Is An Employer’s Shoddy Investigation Evidence Of A Discriminatory Discharge?
For more than twenty years, our wrongful termination lawyers in Citrus County, Florida have litigated wrongful termination cases in Florida courts. Through their decades of experience handling wrongful termination cases, our wrongful termination lawyers in Inverness, Florida know that employees are often told in termination meetings that the decision to terminate their employment was based the employer’s investigation into their conduct. In the employment discrimination litigation context, employers then argue that their investigation efforts conclusively establish that the employee was terminated for legitimate, non-discriminatory reasons. To some employer-friendly judges, an employer investigation is enough, by itself, to afford a termination decision with a presumption of legitimacy.
Many employer investigations into the conduct of terminated employees, however, are rigged to reach a pre-determined conclusion or otherwise conducted in bad faith. During the course of their investigation, employers will ignore exculpatory evidence, fail to aggressively question witnesses, adopt the innocent explanations proffered by biased employees, refuse to interview the terminated employee’s witnesses, and never get the terminated employee’s side of the story. In other words, many employers use an investigation as a shield—to cover-up a discriminatory motive—and as a sword—to create the appearance of legitimacy to a termination decision. In this article, our wrongful termination lawyers in Citrus County, Florida explain how the decision in Chaney v. Plainfield Healthcare Center, 612 F.3d 908 (7th Cir. 2010) illustrates that an employer’s shoddy investigation is evidence that an employer’s termination decision was motivated by discriminatory animus.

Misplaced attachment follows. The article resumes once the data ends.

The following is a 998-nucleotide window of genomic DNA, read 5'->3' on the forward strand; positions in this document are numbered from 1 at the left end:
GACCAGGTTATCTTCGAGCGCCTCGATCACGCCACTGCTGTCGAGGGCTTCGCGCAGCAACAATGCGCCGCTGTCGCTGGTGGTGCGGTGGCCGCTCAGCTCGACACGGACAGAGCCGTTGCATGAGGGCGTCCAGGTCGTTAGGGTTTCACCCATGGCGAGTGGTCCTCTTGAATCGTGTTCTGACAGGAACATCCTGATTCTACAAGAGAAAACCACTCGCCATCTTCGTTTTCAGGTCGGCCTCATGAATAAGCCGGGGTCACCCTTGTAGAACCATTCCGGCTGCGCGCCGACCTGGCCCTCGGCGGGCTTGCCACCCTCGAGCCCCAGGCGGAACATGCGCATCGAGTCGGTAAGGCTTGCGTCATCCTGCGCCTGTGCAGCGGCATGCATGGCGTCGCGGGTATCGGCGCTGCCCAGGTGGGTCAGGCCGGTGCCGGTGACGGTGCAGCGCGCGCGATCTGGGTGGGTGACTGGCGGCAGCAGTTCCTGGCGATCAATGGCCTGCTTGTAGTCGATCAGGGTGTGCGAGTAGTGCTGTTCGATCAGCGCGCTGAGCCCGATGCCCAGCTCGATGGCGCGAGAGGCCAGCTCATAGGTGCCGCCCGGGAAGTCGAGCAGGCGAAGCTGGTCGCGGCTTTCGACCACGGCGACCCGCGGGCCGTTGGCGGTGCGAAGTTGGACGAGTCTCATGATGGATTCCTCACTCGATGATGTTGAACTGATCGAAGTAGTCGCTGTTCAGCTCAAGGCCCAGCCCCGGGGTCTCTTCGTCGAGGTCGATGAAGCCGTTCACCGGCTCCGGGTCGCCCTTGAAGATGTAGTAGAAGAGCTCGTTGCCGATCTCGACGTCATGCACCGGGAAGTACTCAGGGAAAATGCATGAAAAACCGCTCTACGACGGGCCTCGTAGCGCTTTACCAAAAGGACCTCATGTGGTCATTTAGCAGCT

Wrongful Termination Lawsuit
In that case, a woman named Chaney brought a wrongful termination lawsuit against her former employer, Plainfield Healthcare Center (“Plainfield”), pursuant to Title VII of the Civil Rights Act of 1964 (“Title VII”). Title VII makes it an unlawful employment practice for employers to discriminate against employees on the basis of race. Chaney, who is African-American, alleges that Plainfield terminated her employment because of her race in violation of Title VII.
Plainfield is a nursing home. Chaney was employed by Plainfield as a certified nursing assistant (“CNA”). In this position, Chaney was responsible for monitoring patients, responding to their requests for service, and generally assisting in their daily living needs. Plainfield maintained a policy of honoring the racial preferences of its residents in assigning health-care providers. For fear of being fired, Chaney went along with this policy.
After Cheney had worked for Plainfield for just three months, Plainfield fired her. In the early morning on September 6, according to a nurse named Cafouras who lodged the complaint that led to Chaney’s discharge, a resident struggling to get out of bed had signaled a call light. Chaney and another CNA, Hart, were both positioned to respond but both initially refused. When Chaney ultimately came to the resident’s room, Cafouras alleged that Chaney used profanity while lifting the resident onto her bedside commode.
Worker Not Interviewed Before Fired